While you may not consider the salon environment where you use nail products “industrial,” it is when it comes to your ventilation needs. A 1994 study by the National Institute of Occupational Safety and Health (NIOSH) titled “Control of Ethyl Methacrylate Exposures During the Application of Artificial Fingernails” found that nail technicians’ exposure to ethyl methacrylate (the monomer, or liquid component of acrylic systems) are well below the Occupational Safety and Health Administration’s (OSHA) permissible exposue levels for industrial workers. At the same time, the report states, “It appears that some technicians are adversely affected by the chemical exposures associated with artificial nail application … many nail technicians have frequent headaches, burning nose and eyes, and irritation from dust on the neck and face.” Fortunately, these symptoms can be eliminated by removing their cause – chemical vapors and dust in the air.

Even if the chemical vapors don’t bother nail technicians, they might bother customers or surrounding businesses. Just recently NAILS heard from Dream Nails in South Africa. Its franchise in Claremont, Cape Town, has been fielding complaints from neighboring shop owners about the odor of its products. Franchise owner Christeen Calothi has had repeated visits from the labor department, which regulates exposure to chemicals in the workplace. Now, a client has complained to the health department about the odor of the products. As a result, the health inspector is investigating clients’ and technicians’ exposures to chemicals used in the salon.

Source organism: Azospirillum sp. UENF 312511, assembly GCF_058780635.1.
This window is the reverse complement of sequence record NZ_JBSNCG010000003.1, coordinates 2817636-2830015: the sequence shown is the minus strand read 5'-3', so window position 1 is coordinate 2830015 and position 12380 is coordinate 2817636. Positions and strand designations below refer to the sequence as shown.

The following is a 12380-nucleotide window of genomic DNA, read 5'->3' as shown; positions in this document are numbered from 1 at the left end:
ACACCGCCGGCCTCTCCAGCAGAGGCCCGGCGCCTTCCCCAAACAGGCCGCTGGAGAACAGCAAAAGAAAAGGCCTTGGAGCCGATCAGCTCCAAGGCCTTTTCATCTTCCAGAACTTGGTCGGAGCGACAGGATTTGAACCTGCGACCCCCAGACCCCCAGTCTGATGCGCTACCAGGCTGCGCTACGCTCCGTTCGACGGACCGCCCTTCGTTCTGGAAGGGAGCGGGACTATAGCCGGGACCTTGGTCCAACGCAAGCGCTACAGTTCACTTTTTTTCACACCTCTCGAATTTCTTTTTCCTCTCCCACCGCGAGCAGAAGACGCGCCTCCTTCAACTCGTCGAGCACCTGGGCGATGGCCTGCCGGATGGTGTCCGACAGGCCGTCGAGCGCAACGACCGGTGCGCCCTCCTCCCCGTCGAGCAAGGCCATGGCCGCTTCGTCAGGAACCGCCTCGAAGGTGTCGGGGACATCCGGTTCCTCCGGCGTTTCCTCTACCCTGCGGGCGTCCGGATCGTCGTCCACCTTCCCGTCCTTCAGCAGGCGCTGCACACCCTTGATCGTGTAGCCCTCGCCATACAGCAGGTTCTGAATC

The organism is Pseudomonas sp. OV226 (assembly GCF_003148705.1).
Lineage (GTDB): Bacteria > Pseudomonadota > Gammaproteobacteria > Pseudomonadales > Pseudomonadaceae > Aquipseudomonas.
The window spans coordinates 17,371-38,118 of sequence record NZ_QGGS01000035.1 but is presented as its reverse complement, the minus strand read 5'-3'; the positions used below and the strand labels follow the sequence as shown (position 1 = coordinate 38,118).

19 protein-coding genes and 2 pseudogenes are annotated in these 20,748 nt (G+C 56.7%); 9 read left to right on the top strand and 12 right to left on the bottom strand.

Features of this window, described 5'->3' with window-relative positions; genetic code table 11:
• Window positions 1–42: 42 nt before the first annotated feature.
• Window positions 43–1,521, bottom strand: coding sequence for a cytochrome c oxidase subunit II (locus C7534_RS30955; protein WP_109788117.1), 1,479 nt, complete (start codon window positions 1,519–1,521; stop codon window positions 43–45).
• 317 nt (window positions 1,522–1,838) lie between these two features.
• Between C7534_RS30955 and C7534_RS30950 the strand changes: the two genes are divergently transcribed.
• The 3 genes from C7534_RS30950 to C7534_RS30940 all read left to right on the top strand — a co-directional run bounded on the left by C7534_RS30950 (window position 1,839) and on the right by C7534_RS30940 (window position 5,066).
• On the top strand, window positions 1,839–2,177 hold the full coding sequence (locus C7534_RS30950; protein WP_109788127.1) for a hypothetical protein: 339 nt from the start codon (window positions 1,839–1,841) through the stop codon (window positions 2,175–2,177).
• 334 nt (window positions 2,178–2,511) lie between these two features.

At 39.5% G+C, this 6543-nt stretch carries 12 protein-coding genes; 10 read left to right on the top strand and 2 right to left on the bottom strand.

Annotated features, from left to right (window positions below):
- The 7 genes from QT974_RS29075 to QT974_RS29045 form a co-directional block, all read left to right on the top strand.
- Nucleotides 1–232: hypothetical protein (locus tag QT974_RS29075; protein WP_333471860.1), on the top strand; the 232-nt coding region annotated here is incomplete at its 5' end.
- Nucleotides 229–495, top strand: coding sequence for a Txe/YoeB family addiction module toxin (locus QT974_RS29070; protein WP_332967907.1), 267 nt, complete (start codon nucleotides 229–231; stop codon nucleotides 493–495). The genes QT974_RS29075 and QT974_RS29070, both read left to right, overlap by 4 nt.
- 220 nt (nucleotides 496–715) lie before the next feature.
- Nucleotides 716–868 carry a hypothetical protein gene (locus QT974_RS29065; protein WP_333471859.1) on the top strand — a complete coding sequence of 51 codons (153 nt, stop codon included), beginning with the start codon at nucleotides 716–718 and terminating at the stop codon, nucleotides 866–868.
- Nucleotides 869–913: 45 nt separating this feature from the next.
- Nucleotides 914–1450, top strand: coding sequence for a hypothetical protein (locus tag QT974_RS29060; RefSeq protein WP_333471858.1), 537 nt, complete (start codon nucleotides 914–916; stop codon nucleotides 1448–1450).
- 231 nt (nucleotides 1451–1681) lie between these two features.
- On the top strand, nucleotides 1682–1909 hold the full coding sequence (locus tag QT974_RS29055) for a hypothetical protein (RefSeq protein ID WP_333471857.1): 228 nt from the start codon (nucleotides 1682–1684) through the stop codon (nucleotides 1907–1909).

Closer to home, John Martyny, a certified industrial hygienist with the Tri-County Health Department in Denver, says his department receives at least one complaint a month about the odor of nail products from businesses located near nail salons.

Spot-Cleaning Works Best

To ensure salon air is healthy for everyone, salons need an adjunct ventilation system in addition to an HVAC system. Adjunct ventilation systems encompass air cleaners, filters, and spot ventilation (which includes local exhaust ventilation). The most effective adjunct system is spot ventilation, which removes pollutants at their source and prevents contamination of air in your breathing space.

“Spot ventilation is akin to a fan over your stove or a bathroom fan. It handles the air contaminants your general ventilation system can’t,” says John Zierer, staff liaison for the American Society of Heating, Refrigeration, and Air Conditioning Engineers (ASHRAE) in Atlanta, Ga.